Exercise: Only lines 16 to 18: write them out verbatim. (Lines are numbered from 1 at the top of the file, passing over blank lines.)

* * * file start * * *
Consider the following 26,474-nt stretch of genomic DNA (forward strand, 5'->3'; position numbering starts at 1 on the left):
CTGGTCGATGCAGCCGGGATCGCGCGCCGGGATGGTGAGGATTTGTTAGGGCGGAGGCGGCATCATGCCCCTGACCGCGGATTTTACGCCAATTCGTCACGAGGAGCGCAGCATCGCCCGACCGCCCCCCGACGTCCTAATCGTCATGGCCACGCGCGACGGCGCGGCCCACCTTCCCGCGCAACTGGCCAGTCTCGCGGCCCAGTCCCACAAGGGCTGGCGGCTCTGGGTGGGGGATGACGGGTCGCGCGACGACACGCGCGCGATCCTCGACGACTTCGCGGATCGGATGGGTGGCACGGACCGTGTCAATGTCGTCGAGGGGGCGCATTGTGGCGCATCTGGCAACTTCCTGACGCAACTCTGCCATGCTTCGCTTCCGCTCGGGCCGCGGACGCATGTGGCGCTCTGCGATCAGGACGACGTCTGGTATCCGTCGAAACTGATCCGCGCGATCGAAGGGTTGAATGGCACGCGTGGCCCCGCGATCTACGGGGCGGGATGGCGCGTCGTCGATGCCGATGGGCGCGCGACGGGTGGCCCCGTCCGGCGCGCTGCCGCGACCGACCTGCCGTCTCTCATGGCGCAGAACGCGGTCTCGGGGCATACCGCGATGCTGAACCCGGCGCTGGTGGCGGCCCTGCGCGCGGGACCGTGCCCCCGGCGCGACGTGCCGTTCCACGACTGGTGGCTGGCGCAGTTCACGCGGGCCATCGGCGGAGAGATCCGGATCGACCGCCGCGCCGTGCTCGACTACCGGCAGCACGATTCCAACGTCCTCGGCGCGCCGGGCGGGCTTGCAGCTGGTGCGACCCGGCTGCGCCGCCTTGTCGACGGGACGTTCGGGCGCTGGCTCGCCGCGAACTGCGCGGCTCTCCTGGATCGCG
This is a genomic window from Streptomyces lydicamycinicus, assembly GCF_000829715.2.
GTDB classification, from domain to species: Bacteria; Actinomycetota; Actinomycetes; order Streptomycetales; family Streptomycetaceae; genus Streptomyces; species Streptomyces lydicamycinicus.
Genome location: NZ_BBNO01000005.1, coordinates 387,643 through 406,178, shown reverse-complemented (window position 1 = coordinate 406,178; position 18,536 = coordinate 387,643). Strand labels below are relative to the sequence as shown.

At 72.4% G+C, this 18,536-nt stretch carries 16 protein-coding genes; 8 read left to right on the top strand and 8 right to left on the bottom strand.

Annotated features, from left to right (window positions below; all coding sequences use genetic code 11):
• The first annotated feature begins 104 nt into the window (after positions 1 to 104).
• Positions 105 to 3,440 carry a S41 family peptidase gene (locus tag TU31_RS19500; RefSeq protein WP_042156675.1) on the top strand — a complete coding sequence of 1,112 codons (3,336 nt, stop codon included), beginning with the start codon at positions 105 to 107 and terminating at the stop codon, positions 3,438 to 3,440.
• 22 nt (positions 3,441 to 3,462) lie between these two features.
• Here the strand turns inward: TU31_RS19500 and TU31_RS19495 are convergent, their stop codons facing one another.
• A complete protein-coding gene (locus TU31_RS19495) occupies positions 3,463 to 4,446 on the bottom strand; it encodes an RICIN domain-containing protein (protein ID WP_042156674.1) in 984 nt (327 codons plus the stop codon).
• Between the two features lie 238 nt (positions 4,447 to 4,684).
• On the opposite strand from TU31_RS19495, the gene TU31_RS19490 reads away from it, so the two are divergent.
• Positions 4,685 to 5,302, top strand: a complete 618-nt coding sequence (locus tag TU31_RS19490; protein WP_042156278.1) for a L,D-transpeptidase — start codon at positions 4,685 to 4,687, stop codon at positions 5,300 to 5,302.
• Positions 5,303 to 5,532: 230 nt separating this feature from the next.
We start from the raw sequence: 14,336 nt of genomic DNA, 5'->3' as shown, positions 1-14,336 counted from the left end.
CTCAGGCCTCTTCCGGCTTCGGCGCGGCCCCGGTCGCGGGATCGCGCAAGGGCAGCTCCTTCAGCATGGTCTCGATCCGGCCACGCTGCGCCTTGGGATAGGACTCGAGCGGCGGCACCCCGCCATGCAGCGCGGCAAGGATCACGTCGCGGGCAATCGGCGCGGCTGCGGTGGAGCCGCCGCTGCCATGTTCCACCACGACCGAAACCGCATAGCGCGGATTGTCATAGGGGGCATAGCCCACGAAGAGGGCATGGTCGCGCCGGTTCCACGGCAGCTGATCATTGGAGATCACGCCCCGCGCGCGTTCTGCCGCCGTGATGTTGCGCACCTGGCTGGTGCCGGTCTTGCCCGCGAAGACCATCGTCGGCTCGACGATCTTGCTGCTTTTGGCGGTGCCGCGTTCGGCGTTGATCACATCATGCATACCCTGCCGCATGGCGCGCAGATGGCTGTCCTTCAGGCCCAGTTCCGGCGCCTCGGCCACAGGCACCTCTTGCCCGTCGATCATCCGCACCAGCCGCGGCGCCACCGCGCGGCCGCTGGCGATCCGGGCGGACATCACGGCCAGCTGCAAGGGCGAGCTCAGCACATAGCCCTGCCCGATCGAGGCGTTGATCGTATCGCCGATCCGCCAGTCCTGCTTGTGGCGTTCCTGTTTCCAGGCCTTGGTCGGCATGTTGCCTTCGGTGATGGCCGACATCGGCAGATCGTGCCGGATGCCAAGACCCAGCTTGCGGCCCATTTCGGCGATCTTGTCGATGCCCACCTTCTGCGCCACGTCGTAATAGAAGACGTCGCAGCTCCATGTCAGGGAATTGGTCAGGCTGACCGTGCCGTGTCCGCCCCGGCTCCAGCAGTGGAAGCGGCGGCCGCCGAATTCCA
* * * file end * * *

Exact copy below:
• Positions 5,303 to 5,532: 230 nt separating this feature from the next.
We start from the raw sequence: 14,336 nt of genomic DNA, 5'->3' as shown, positions 1-14,336 counted from the left end.
CTCAGGCCTCTTCCGGCTTCGGCGCGGCCCCGGTCGCGGGATCGCGCAAGGGCAGCTCCTTCAGCATGGTCTCGATCCGGCCACGCTGCGCCTTGGGATAGGACTCGAGCGGCGGCACCCCGCCATGCAGCGCGGCAAGGATCACGTCGCGGGCAATCGGCGCGGCTGCGGTGGAGCCGCCGCTGCCATGTTCCACCACGACCGAAACCGCATAGCGCGGATTGTCATAGGGGGCATAGCCCACGAAGAGGGCATGGTCGCGCCGGTTCCACGGCAGCTGATCATTGGAGATCACGCCCCGCGCGCGTTCTGCCGCCGTGATGTTGCGCACCTGGCTGGTGCCGGTCTTGCCCGCGAAGACCATCGTCGGCTCGACGATCTTGCTGCTTTTGGCGGTGCCGCGTTCGGCGTTGATCACATCATGCATACCCTGCCGCATGGCGCGCAGATGGCTGTCCTTCAGGCCCAGTTCCGGCGCCTCGGCCACAGGCACCTCTTGCCCGTCGATCATCCGCACCAGCCGCGGCGCCACCGCGCGGCCGCTGGCGATCCGGGCGGACATCACGGCCAGCTGCAAGGGCGAGCTCAGCACATAGCCCTGCCCGATCGAGGCGTTGATCGTATCGCCGATCCGCCAGTCCTGCTTGTGGCGTTCCTGTTTCCAGGCCTTGGTCGGCATGTTGCCTTCGGTGATGGCCGACATCGGCAGATCGTGCCGGATGCCAAGACCCAGCTTGCGGCCCATTTCGGCGATCTTGTCGATGCCCACCTTCTGCGCCACGTCGTAATAGAAGACGTCGCAGCTCCATGTCAGGGAATTGGTCAGGCTGACCGTGCCGTGTCCGCCCCGGCTCCAGCAGTGGAAGCGGCGGCCGCCGAATTCCA